In a recent Graphis Journal interview, readers gain insight into the innovative and impactful teaching philosophy of Taylor Shipton, an assistant professor in the Graphic Design department at Pennsylvania State University. The interview delves into Taylor’s unique approach to nurturing students’ creativity and fostering their growth as designers. With a focus on challenging students to push their boundaries, encouraging active participation, and emphasizing the value of experimentation, Taylor Shipton’s methods are reshaping the traditional classroom model, promoting a dynamic and empathetic approach to design education. Read more about her dedication to helping students develop into confident and skilled designers who embrace the power of innovation and excellence in their work.
Introduction by Joel Priddy, Interim Head of Graphic Design, Pennsylvania State University
Taylor has an unerring knack for knowing when and how hard to push a student to produce deeply considered work without sacrificing morale or resilience—although calling it a “knack” undersells her intensive preparation, perspicacity, and hard-nosed honesty. She is a flexible teacher who has taught nearly every offering in our curriculum, but I most appreciate her efforts with our third-year students. This is when the students have acquired many of the requisite tools but haven’t yet synthesized them into a voice. Establishing rigor and self-evaluation at this stage is a gift that carries through the rest of a designer’s career.
What might be a typical first assignment?
One of my favorite first assignments is something that I learned from one of my mentors, Kristin Sommese. It has a one-class turnaround, and the goal is for the students to have me remember their names. This assignment is the perfect way to introduce a class “design.” On the outside, the brief is straightforward. In practice, the students have to conduct research on memory, consider who their audience is, and try to make a connection. This assignment takes something as simple as a name and has students go through the entire design process to solve a problem with their creative thinking skills.
Do you ever ask them to include something they’re passionate about in their work for your class?
I actually do the opposite, believe it or not. I like to challenge the students to take something they hate and turn it into something they love. That is not to say that I discourage them from working on what they’re passionate about, but I find they often get lost in their passions and forget to be a designer. I love watching them go from struggling with something they dislike to having that “Ah ha!” moment. Watching it click and seeing them challenge themselves in this way tells me they can succeed with any project, regardless of the parameters.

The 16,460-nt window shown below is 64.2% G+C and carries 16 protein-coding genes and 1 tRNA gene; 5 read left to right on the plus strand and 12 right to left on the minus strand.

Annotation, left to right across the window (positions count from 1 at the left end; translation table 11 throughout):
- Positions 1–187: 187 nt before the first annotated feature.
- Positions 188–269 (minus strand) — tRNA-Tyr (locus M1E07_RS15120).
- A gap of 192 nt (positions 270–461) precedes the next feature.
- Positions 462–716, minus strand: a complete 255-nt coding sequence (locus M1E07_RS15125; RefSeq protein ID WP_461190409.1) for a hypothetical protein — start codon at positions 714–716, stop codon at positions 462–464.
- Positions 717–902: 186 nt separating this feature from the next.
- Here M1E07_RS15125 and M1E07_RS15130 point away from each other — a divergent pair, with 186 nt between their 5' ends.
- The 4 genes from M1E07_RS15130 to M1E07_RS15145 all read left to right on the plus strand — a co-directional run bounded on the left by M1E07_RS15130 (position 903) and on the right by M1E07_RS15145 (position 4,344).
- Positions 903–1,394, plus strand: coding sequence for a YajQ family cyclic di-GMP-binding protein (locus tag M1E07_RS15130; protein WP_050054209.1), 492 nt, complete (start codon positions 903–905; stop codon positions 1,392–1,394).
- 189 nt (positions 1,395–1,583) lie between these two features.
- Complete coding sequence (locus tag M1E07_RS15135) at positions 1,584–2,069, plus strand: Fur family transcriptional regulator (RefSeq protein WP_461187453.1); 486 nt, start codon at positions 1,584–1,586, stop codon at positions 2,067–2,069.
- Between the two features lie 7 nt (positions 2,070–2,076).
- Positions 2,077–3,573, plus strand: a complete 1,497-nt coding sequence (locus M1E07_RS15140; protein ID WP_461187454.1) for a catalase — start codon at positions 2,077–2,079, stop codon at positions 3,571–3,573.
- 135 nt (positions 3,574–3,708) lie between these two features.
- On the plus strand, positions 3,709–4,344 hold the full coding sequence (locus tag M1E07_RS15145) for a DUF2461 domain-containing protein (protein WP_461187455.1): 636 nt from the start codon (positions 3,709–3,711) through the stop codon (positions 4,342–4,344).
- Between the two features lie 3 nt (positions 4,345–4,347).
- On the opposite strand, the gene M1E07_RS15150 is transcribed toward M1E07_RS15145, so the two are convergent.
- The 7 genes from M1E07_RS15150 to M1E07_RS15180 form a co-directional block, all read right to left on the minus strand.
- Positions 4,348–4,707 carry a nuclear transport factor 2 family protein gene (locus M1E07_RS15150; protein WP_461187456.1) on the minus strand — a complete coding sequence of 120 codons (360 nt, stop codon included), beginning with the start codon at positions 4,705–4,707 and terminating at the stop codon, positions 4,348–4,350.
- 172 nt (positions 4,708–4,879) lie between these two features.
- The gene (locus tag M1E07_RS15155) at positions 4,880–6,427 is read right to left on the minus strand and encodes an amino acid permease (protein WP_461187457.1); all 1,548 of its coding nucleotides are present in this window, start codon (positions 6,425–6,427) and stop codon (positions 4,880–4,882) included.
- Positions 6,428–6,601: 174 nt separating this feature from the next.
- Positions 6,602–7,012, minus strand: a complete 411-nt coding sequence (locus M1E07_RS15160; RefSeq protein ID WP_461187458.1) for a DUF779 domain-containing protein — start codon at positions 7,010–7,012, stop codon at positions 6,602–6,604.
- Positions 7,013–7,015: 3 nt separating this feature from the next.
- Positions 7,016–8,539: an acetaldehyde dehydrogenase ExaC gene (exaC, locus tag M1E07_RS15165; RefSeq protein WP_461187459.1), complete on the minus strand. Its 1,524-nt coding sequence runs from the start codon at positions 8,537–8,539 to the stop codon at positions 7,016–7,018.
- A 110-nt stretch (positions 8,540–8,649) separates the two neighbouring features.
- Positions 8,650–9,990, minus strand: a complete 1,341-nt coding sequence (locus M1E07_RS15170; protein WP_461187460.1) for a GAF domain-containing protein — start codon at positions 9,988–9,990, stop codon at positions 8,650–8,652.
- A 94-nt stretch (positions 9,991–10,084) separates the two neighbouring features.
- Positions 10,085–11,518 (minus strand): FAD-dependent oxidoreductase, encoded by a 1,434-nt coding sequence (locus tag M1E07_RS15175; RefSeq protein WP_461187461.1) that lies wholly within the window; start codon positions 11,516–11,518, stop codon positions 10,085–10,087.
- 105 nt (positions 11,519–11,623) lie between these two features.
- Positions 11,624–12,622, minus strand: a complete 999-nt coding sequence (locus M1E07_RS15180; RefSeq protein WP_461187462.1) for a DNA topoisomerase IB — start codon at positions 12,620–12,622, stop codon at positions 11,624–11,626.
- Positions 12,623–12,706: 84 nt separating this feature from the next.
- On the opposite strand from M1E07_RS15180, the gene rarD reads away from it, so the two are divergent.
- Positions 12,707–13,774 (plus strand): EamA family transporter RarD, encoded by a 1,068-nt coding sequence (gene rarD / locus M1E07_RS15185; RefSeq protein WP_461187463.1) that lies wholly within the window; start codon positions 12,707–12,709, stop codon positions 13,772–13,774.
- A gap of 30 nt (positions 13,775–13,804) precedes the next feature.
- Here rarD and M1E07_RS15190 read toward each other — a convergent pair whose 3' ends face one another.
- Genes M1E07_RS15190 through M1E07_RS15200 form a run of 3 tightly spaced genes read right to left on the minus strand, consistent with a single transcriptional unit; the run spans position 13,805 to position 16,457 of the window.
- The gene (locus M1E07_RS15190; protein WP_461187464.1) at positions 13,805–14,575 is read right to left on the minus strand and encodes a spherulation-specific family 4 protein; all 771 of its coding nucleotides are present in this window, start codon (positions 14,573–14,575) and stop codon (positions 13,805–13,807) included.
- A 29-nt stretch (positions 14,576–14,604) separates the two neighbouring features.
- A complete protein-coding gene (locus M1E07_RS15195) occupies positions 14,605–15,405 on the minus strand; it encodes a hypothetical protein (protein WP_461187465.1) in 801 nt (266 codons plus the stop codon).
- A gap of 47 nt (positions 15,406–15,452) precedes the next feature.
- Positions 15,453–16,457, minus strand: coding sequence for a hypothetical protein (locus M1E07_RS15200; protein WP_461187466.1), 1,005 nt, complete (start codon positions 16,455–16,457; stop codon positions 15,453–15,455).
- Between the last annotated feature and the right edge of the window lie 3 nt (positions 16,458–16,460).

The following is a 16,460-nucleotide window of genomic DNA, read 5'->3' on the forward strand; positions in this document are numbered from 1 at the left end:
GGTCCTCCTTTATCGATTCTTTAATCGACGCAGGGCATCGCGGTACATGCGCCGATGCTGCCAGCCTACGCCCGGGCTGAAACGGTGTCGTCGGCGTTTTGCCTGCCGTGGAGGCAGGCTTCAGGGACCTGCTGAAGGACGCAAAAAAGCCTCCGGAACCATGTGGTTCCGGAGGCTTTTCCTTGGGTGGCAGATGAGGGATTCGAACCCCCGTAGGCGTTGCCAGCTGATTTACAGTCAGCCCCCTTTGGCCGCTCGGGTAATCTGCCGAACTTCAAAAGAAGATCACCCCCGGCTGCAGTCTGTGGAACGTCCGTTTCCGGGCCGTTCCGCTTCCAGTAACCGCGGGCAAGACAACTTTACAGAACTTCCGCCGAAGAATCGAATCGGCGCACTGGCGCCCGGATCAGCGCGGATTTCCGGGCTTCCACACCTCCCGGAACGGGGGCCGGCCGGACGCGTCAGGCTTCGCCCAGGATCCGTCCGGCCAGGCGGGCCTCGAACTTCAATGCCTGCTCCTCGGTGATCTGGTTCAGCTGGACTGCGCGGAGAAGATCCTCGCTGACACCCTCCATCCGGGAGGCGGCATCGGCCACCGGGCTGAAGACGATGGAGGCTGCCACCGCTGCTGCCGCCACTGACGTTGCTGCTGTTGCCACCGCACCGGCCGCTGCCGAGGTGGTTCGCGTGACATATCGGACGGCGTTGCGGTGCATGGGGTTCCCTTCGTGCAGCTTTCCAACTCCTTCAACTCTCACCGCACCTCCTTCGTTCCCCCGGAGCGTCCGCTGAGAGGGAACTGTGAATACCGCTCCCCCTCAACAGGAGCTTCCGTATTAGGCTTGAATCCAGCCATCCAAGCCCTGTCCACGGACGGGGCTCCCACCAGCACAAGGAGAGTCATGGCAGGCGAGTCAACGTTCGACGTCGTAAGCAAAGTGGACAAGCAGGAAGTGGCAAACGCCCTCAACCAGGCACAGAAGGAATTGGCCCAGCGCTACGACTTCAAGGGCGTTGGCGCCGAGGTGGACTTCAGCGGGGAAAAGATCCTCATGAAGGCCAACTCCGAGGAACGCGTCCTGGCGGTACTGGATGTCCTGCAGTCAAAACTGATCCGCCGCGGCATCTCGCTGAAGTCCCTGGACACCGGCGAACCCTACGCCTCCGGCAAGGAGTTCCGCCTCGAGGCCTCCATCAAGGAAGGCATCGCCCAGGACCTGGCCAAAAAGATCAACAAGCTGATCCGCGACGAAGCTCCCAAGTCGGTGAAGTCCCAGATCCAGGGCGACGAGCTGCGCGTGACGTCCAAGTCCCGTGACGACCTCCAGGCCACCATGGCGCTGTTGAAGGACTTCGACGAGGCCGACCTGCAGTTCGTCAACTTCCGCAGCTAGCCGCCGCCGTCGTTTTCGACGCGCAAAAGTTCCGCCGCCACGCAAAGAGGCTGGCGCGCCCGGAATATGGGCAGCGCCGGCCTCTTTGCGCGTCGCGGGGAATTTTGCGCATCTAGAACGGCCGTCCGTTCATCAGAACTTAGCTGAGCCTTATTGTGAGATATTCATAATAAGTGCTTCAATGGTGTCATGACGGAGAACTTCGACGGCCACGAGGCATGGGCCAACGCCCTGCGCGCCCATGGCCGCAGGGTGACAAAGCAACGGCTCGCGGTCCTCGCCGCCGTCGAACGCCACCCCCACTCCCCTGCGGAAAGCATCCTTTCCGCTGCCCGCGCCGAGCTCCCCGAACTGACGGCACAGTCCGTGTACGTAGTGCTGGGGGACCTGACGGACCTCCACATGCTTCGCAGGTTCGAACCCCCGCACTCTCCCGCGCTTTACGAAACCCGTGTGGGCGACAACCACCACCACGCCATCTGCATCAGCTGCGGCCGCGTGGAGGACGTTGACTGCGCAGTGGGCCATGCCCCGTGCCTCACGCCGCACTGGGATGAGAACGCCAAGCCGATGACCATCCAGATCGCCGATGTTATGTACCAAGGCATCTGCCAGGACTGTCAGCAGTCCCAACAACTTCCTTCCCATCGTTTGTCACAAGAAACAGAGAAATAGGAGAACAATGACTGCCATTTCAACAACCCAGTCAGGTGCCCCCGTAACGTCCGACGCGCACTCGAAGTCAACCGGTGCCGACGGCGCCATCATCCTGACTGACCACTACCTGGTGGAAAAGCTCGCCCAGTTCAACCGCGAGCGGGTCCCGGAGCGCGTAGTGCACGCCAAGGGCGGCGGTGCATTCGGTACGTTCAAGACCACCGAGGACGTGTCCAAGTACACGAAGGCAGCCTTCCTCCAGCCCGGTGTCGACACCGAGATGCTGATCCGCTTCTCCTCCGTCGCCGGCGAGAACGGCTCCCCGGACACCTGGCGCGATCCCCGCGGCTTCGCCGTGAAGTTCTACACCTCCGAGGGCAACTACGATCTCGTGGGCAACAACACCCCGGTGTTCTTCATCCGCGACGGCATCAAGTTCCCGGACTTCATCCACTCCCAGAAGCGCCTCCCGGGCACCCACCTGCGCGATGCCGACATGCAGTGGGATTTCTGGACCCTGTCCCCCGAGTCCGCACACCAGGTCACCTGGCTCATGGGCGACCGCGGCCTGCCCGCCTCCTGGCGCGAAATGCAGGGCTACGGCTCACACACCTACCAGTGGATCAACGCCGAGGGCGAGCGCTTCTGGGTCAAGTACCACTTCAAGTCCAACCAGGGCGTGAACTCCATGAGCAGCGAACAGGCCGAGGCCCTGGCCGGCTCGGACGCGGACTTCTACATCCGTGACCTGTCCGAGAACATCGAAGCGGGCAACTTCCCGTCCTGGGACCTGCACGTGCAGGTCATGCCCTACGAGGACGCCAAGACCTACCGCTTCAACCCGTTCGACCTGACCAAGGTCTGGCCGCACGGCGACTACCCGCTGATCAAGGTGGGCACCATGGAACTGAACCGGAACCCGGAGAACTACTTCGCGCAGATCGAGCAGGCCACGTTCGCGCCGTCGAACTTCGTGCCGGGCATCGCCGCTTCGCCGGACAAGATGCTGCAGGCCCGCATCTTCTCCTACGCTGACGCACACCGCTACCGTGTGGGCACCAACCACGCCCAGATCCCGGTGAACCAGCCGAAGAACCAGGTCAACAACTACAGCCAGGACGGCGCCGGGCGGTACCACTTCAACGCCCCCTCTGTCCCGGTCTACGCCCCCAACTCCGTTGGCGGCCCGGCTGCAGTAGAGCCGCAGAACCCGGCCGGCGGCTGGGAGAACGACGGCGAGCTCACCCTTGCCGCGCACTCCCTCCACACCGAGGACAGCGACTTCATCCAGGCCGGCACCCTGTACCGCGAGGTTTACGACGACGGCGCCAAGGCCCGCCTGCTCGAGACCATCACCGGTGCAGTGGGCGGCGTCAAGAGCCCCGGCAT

How do you develop and raise your student’s visual and verbal standards?
I find one of the most crucial ways to enhance a student’s verbal and visual standards is through exposure. And yes, to some degree, lectures count as exposure, but my main goal as an educator is for students to find and expose themselves to creative thinkers, problem solvers, and designers that they relate to or enjoy their work. I want them to be able to dissect and critique the designs they love. I can lecture all day and tell the students what verbal and visual standards are, but I find that lecturing in this way is more likely to educate the students on my standards than allow them to develop their own.
What is your general approach to teaching?
My general approach to teaching is to treat my students like professionals in the field. In doing this, students grow accustomed to the expectations they will face upon graduating from our program. Students are expected to create high-level outcomes that are similar to the output of design studios. The skills students develop are more than design skills, too. Students practice talking and presenting their work, and also learn time management, overall planning, research, and development skills. Additionally, treating students like working adults allows them to grow their problem-solving skills and develops a very open and honest classroom environment.
What are the expectations set in your classroom?
One of my main expectations within my classroom is that students take an active role in their education. This can mean a lot of things, but overall, it encourages the students to recognize their outcomes and to care more about the work that they are producing. They start to see the value in the time they invest into any given project, rather than seeing a project “for a grade” and “just trying to get it done.” I see my students become unafraid to ask questions. I see them seeking critique and doing more research and processes to ensure they have the most compelling results. I see them discovering new and experimental ways to execute a project and communicate with an audience. When students have internships or graduate from our department, I want them to be unafraid to take initiative and be confident leaders. I don’t want them to be scared of asking the wrong question or being satisfied with easy solutions. What makes a good designer is someone passionate enough to make the work difficult, and I believe that taking an active role in their education helps them to do so.